Dutch Prosecutor Drops Charges Against Muslim Man Accused of Assaulting Rabbi

By Reuvain Borchardt

The location of the incident at a shopping center in Utrecht. (Google Maps)

Dutch prosecutors have dismissed a case against a Muslim man accused of assaulting a rabbi while making antisemitic statements, saying they did not have evidence of a crime, but the rabbi is considering legal action to force a prosecution, saying it is necessary both for his own justice and to set an example of the need for the criminal-justice system to protect Jews.

“Many of these cases are never prosecuted, and antisemitism in the Netherlands is increasing,” the victim, Rabbi Aryeh Leib Heintz, told Hamodia.

On Friday, March 29, Rabbi Heintz, Chabad shliach in the city of Utrecht, was doing some Shabbos shopping when he was accosted by what he described to Hamodia as “a Muslim Moroccan man, about 40.”

“I was just walking with my shopping bags, and the guy comes up to me and says, ‘What are you doing here?’” Rabbi Heintz told Hamodia shortly after the incident. “I looked at him and shrugged my shoulders. Then he says, ‘What are you doing here dressed like a Jew?’ And he gave me a smack on top of my head. I was wearing my hat, Baruch Hashem, so that picked up some of the blow.”

Rabbi Heintz took out his phone to take a picture of the assailant, who then began chasing him. The rabbi entered an Action supermarket, and the assailant left.

Later, the rabbi returned to the Action supermarket — and there he saw the assailant, who, he said, went after him again.

“He pushed me with both hands,” Rabbi Heintz said. “Two ladies, who were also Morrocan, tried holding him back, but he kept swinging and they received blows from him that he wanted to give to me.”

To add insult to injury, Rabbi Heintz said, he was berated by the manager at Action for taking out his phone to photograph the assailant and for calling the police from the store, which she said violated their company policy.

The story of the alleged assault made local media, and the Muslim man turned himself into police. According to Rabbi Heintz, the suspect was initially charged with assault and discrimination.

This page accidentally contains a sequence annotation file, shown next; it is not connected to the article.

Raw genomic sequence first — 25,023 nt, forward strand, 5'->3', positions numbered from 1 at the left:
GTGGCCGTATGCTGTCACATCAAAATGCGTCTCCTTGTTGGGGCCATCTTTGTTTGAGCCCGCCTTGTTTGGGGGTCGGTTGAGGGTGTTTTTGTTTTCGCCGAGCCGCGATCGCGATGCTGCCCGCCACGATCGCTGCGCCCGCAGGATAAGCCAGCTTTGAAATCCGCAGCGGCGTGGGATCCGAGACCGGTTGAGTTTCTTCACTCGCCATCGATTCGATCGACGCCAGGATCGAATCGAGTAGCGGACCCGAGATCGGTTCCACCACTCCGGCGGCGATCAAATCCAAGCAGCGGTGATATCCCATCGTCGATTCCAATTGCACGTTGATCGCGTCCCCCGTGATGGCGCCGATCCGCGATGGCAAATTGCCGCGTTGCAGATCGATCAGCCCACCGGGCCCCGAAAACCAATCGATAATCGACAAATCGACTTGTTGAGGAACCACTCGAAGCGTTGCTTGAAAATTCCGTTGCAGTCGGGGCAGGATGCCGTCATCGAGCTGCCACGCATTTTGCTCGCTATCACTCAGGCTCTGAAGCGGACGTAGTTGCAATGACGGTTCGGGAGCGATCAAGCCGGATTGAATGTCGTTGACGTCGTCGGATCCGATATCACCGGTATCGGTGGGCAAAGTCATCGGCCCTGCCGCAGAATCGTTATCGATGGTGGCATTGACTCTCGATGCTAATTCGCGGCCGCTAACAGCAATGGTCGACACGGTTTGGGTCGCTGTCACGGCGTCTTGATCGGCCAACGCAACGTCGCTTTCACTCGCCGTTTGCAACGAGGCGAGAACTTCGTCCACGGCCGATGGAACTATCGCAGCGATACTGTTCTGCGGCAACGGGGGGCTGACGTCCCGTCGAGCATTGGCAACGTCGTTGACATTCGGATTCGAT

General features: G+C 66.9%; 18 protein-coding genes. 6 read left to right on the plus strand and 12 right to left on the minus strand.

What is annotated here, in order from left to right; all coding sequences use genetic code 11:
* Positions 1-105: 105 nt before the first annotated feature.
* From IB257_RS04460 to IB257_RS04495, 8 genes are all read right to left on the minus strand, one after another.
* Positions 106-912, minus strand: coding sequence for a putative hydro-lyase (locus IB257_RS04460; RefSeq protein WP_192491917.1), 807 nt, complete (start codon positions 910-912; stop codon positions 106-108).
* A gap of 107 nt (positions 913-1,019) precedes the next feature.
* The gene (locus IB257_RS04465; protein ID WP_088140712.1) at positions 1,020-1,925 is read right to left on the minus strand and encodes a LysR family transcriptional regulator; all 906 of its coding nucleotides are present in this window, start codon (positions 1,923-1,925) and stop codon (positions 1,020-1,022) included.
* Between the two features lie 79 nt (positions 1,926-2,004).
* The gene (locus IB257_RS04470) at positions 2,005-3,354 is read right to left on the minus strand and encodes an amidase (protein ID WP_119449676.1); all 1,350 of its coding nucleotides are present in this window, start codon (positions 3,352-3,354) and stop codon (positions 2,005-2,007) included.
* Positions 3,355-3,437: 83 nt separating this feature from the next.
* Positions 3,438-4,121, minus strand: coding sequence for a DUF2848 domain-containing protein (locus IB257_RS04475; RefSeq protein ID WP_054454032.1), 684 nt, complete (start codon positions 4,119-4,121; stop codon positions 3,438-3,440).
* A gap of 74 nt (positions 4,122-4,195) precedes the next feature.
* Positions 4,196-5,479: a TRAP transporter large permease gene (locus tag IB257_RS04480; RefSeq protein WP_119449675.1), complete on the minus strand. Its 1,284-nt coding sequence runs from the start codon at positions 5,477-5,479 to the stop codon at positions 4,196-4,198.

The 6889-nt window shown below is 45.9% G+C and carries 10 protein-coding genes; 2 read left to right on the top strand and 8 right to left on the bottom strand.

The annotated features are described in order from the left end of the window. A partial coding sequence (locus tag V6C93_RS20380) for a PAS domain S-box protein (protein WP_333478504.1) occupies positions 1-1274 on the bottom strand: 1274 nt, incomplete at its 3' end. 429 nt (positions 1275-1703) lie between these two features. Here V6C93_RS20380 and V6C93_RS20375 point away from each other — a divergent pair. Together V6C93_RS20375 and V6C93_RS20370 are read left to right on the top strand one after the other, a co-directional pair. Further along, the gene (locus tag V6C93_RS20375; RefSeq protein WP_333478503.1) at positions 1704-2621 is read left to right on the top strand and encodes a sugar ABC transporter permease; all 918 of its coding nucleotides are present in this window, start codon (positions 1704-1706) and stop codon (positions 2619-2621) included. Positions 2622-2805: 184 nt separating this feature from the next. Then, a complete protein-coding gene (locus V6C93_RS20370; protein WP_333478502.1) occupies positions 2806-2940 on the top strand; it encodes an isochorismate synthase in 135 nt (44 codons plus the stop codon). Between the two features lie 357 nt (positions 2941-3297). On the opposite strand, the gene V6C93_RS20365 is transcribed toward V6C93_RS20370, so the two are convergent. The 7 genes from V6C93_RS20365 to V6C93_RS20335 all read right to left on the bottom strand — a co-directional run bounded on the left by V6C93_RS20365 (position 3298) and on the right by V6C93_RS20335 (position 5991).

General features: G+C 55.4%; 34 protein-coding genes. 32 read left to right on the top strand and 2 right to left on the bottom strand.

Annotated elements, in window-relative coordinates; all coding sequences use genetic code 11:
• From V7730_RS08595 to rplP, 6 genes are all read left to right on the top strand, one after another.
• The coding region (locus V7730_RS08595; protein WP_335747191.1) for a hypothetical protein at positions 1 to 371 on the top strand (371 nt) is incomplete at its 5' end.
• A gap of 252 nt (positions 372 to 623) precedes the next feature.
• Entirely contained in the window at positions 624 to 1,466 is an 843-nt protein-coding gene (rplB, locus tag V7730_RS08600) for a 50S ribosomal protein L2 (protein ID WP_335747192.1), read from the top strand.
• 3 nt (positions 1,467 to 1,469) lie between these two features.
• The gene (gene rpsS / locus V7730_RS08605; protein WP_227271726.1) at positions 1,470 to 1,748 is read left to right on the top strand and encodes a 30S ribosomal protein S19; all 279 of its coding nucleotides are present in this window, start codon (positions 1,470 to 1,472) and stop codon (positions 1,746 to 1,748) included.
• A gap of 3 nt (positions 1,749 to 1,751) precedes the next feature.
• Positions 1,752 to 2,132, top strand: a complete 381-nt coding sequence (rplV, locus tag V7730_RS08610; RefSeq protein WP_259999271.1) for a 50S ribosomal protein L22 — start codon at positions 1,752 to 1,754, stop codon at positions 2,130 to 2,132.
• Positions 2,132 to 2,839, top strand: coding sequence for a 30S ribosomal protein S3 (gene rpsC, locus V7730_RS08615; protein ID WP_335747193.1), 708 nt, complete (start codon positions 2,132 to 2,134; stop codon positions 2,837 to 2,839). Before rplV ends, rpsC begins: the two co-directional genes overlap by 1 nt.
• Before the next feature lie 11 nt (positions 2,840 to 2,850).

However, the Public Prosecution Service has declined to prosecute the man, citing a lack of evidence.

The rabbi’s lawyer, Herman Loonstein, told Hamodia on Thursday that the suspect told prosecutors he did not made antisemitic statements or strike the rabbi; he merely tapped his hat.

The suspect’s purported reason for confronting the rabbi and tapping his hat was that he saw “that there were two women in Muslim clothing walking on the street, and Rabbi Heintz walked away from them,” Loonstein says.

“That’s a bunch of nonsense,” Rabbi Heintz told Hamodia on Thursday. “That’s absolutely not true. I don’t remember who was walking on that street or what they were wearing. I don’t know anything about it at all. It’s complete nonsense.”

The cameras outside the supermarket were not working and did not capture the incident.

Loonstein says he did not get a clear answer from the prosecutor as to why no charges were filed for the subsequent incident inside the supermarket, but said he plans to go to the prosecutor’s office to review the documents.

In the Netherlands, a victim may appeals the prosecutor’s decision to drop a case. The rabbi and his attorney say they are considering bringing this “Article 12” filing to force prosecution — both for their own case, and for what they see as a larger problem of lack of prosecution in the Netherlands.

“My son had a similar case around 20 years ago,” Rabbi Heintz says. “He was attacked at a gas station by a man saying things about bin Laden. We filed Article 12 and we were able to force a prosecution.”

The Netherlands, like much of Europe and the rest of the world, has seen an increase in antisemitic incidents since Hamas attacked Israel on Oct. 7, 2023.

“Lack of prosecution is a big problem here in the Netherlands,” says Rabbi Heintz, a Houston native who became shliach to Utrecht in 1987. “I don’t know if it’s antisemitism or just a liberal criminal-justice system or if the prosecutor’s office has too much work. What I do know is that many of these cases are never prosecuted, and antisemitism in the Netherlands is increasing.

“Just a few days ago, two Dutch women shouting ‘From the river to the sea, Palestine will be free’ threw red paint on the wife of an Israeli. But she said she is too afraid to report the incident to the police.”

Loonstein says he wants prosecutors in the Netherlands to be more aggressive in pursuing antisemitic crimes. 

“The problem in the Netherlands is that prosecutors and police are not very serious about prosecuting antisemitic incidents,” he says. “They don’t have any experience with it; for them it’s new. If they don’t find evidence, they drop the case too quickly; they see it as a standard case. But they have to do more to protect the Jews, especially these days.”

The Public Prosecution Service said in a statement reported by Telegraaf, “The investigation has not provided any legal and convincing evidence of abuse.”

“That is not to say that the situation could not be considered unpleasant, undesirable or indecent,” the statement continued. “However, that is not something that is up to the Public Prosecution Service to judge. The task of the Public Prosecution Service is limited to detecting and prosecuting criminal offenses laid down by law.”


To Read The Full Story

Are you already a subscriber?
Click to log in!